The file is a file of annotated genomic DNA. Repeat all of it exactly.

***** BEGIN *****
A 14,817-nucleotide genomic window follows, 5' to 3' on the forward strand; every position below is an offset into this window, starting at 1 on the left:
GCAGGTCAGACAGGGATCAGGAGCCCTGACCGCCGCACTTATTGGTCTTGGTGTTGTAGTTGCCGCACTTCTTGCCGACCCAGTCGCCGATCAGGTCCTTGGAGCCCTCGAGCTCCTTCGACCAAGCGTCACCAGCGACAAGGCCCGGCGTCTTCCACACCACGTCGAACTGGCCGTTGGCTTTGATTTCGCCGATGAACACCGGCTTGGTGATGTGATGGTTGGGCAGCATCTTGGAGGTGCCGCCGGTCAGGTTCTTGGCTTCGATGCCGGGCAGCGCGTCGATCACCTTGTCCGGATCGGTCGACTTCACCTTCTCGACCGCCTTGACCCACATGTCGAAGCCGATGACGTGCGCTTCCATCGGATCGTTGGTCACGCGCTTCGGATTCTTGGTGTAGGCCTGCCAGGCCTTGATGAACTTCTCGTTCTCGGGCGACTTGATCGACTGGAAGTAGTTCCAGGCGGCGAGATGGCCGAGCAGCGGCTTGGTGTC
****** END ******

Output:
A 14,817-nucleotide genomic window follows, 5' to 3' on the forward strand; every position below is an offset into this window, starting at 1 on the left:
GCAGGTCAGACAGGGATCAGGAGCCCTGACCGCCGCACTTATTGGTCTTGGTGTTGTAGTTGCCGCACTTCTTGCCGACCCAGTCGCCGATCAGGTCCTTGGAGCCCTCGAGCTCCTTCGACCAAGCGTCACCAGCGACAAGGCCCGGCGTCTTCCACACCACGTCGAACTGGCCGTTGGCTTTGATTTCGCCGATGAACACCGGCTTGGTGATGTGATGGTTGGGCAGCATCTTGGAGGTGCCGCCGGTCAGGTTCTTGGCTTCGATGCCGGGCAGCGCGTCGATCACCTTGTCCGGATCGGTCGACTTCACCTTCTCGACCGCCTTGACCCACATGTCGAAGCCGATGACGTGCGCTTCCATCGGATCGTTGGTCACGCGCTTCGGATTCTTGGTGTAGGCCTGCCAGGCCTTGATGAACTTCTCGTTCTCGGGCGACTTGATCGACTGGAAGTAGTTCCAGGCGGCGAGATGGCCGAGCAGCGGCTTGGTGTC